Share options. Dilute no more than 20% of the company (in my personal view). Then comes the how and when to give share options: Reward those who have contributed to top-line and growth of the business - customers are the blood of the business. You can follow these guidelines: (i) Contribution to the business top-line (revenue) (ii) Where revenue is irrelevant, evaluate based on overall execution support
Never give away equity. Period. See point above on respecting the money.
Human Resources. Talent identification, sourcing, acquisition and employee motivation post-hiring are ultimately key in growing and sustaining the business. As founders, always: (i) Lead by example, be hands-on and show the way (ii) Invest in your strongest staff: train them professionally but also develop them personally as individuals (iii) Hire for attitude over aptitude (iv) Always be upfront and honest in your communication All employees will leave the firm one day, but the social goodwill generated during their time at your firm will be intangible and will go a very long way in establishing both you and your company's reputation.
Beautiful presentation decks do not win deals. Good ideas, actionable strategies and the executing the plan builds credibility and THAT IS WHAT WINS DEALS.
Leverage good decision making to achieve multiple benefits. In making any decision, try to see if it can achieve multiple purposes.
Don't undermine the importance of a healthy digital footprint. Anyone who tells you not to publish your background on LinkedIn is smoking you. In today’s digital age, a website, LinkedIn portal and a proper email account is almost tantamount to legitimacy. Corporate "mileage" or existence can also be a fairly strong indicator, register your company as early as possible.
Stay positive and be comfortable with uncertainty. Complain less, do more. Be comfortable with uncertainty. There is always a possibility that an idea will not work, but if you fail, fail fast and pivot quickly to another strategy that works.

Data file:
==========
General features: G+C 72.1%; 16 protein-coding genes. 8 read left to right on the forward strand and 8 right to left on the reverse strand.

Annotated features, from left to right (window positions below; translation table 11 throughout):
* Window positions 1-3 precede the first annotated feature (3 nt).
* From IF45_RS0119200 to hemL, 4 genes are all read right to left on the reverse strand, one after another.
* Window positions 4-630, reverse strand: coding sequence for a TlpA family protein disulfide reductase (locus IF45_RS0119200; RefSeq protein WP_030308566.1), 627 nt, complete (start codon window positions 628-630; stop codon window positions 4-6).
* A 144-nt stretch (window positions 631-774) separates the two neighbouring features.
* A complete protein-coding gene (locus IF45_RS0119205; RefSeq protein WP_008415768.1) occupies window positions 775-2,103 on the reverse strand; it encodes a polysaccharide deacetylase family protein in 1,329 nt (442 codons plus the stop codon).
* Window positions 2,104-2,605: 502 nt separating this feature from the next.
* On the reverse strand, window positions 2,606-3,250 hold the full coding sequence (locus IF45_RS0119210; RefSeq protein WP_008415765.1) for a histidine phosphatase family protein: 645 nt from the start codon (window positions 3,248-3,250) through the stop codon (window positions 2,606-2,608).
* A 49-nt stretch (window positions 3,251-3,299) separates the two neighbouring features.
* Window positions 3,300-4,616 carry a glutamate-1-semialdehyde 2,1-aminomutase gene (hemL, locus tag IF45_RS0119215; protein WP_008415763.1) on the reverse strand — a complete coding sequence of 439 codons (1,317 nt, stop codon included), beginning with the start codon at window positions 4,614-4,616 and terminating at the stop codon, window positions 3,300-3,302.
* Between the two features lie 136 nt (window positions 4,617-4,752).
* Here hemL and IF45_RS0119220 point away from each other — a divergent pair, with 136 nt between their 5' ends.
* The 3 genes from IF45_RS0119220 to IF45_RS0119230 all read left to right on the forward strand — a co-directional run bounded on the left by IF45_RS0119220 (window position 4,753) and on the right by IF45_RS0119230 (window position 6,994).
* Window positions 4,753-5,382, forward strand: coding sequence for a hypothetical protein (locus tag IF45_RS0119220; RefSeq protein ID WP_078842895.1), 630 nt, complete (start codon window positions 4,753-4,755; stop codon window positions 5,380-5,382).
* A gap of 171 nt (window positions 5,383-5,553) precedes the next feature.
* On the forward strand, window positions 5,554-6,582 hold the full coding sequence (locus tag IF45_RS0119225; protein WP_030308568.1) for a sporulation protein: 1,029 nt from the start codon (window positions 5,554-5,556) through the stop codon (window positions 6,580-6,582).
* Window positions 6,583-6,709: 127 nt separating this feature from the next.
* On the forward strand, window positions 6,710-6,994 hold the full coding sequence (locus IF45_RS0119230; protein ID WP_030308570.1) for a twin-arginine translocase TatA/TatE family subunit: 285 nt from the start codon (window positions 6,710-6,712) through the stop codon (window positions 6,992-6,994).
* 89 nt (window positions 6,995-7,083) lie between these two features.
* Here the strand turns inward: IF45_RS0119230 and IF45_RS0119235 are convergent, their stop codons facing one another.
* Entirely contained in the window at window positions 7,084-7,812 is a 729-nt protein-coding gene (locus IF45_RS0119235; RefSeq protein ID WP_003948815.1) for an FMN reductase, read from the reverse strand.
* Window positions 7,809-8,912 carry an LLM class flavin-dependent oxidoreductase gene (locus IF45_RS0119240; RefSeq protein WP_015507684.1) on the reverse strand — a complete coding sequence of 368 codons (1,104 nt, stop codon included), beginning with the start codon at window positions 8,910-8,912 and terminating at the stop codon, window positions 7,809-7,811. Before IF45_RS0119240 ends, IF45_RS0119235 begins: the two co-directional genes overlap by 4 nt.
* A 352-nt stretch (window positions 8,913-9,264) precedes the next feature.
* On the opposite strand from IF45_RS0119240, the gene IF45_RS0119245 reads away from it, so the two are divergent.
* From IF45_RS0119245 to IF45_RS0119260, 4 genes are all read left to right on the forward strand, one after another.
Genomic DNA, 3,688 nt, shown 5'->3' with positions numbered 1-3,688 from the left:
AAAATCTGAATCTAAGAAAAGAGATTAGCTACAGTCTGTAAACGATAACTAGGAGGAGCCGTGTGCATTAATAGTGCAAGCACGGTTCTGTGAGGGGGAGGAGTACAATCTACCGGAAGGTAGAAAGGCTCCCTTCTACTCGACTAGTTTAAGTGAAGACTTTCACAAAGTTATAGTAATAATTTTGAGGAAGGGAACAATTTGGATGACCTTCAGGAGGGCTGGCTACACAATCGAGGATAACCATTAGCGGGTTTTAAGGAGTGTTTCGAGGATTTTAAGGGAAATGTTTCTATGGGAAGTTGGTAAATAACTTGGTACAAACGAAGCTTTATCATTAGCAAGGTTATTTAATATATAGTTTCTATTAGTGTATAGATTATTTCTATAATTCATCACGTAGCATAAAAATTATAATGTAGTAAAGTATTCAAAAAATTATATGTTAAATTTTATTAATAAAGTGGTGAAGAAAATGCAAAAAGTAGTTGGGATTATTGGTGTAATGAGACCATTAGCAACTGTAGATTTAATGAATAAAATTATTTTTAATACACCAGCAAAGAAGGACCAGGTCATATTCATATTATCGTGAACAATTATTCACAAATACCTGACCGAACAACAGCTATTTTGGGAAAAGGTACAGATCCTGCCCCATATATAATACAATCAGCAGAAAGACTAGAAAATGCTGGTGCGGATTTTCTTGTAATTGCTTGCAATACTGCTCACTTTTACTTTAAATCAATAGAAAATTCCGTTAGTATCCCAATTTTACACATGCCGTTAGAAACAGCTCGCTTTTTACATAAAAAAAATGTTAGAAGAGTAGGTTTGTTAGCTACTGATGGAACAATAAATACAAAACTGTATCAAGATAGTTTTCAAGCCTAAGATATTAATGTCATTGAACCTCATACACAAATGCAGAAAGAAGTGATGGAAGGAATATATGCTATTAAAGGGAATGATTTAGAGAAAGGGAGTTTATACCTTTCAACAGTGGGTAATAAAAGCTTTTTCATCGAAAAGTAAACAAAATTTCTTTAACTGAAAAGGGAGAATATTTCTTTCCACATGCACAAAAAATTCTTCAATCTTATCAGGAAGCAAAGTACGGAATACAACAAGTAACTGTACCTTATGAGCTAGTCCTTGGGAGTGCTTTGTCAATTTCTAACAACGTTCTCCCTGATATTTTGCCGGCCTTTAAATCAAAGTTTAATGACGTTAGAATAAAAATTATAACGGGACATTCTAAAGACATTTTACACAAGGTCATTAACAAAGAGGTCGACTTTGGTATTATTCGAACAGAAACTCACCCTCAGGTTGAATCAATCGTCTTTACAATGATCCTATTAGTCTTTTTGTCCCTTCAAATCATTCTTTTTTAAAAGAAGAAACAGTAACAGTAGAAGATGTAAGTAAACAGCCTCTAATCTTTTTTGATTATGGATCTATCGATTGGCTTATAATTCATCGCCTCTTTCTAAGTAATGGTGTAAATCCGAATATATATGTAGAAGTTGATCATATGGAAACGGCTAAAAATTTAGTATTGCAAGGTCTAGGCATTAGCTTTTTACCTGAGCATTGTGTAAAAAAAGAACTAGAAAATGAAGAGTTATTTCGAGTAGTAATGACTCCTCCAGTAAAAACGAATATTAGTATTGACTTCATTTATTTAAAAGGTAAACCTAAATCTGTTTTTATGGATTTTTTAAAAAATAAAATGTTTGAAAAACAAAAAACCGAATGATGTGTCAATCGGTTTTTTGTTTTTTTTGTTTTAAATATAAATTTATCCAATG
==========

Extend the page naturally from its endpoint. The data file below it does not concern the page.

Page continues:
Failure is an opportunity to learn. When you make a mistake, just get up and just move on. Otherwise, you may never grow as a person. Failure makes you a humble person, adversity builds character, and makes you a better person.
Never victimize yourself. Our strengths and weaknesses are all shaped by our experiences and our will to do things. No one will bail you out from your self-pity and self-limitations.
Be solution-oriented. Instead of close captioning the problem at hand, think of ways to solve the problem, then execute it.
Make time for sanity, whatever the definition of sanity is to you - chilling over coffee, taking time to travel, spending time with family, etc. No one should work 24-7. At the end of the day even if you make it at the expense of the things that matter most to you, think about it: is it worth it?
Everyone who is getting a fixed and regular pay check is fundamentally an employee. An employee’s mindset is different. Remember this always when you manage staff, work with partners, negotiate with clients and even raising funds from investors.
You can learn a lot by working on the day-to-day mundane stuffs. You learn a lot when registering a business, making payments to mandatory employee provident funds, pay suppliers, write invoices and chase for payments.
Trade receivables is a very real thing. Working capital and debt collection are some of the most important aspects of any business. Watch this very closely but don't spoil market, always pay your suppliers on time.
Take responsibility for your decisions. Good or bad, you are always responsible for your own actions.
Never look desperate. When fundraising or getting customers, never ever be desperate. Prospective investors and clients can smell desperation
The world works in ways more complex than you can think. Don’t believe everything you see and read.
Teamwork is everything. There are no heroes in starting up.